Not read the original article yet but would make these comments anyway. “And he mostly got it right. He assumed that we would replace trains with buses, which isn’t a bad idea at all.” BR was haemorrhaging money at the time: In terms of the amount of money per passenger it was probably worst on the lines he suggested axing. Remember that the government did not have to act on the report and I believe that the following Labour government axed even more lines. He could have suggested mothballing rather than their elimination but that would have cost money and… Read more »

Bloke on M4
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Bloke on M4

That’s precisely the problem with trains. The extra hour on the journey to Bournemouth University includes 43 minutes of waiting for connections.

It means that rail very much suits city commuting. Lots of people going to a single point. And not a lot else.

Quentin Vole
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Quentin Vole

Trains: taking you from where you aren’t to where you don’t want to be for 175 years.

Jim
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Jim

Beeching did get one thing wrong – he assumed that the freight and passengers that were using the lines he planned to close would still appear on the routes he planned to keep open, and thus the whole system would be profitable. Whereas of course the people who lost their line started using cars buses and lorries instead for their travel needs and that business was lost to the rail network entirely, thus removing the profitability of the remainder of the rail network. The other stupid thing was the usual statist refusal to let the private sector take over any… Read more »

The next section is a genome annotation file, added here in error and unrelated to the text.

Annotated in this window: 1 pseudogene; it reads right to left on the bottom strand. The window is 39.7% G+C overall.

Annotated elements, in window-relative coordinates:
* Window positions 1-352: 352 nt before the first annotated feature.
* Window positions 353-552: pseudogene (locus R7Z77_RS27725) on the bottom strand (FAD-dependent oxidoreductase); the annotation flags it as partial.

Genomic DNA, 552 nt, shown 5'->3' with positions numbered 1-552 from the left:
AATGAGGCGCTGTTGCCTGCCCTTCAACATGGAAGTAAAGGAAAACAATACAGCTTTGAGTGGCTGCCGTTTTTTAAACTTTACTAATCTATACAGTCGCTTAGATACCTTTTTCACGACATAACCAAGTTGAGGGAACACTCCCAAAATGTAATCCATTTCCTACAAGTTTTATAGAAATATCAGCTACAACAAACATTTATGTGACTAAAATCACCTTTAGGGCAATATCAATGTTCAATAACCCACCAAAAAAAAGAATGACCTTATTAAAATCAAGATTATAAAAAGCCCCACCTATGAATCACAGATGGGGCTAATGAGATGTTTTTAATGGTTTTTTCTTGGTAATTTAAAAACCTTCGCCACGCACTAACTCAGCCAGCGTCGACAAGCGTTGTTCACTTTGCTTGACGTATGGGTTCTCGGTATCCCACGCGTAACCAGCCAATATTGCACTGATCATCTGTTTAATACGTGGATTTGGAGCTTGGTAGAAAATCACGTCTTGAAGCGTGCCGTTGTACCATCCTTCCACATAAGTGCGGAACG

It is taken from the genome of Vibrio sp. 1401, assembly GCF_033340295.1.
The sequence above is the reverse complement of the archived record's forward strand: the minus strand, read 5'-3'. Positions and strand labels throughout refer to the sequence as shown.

Bernie G.
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Bernie G.

“Such is the inherent safety of rail travel that Boris Johnson’s three most recent predecessors as prime minister all served their entire time in office without a single passenger being killed.”

I assume we’re excluding those unfortunate individuals that were stabbed or beaten to death by fellow passengers.

Michael van der Riet
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Michael van der Riet

Or shoved off the platform to their deaths.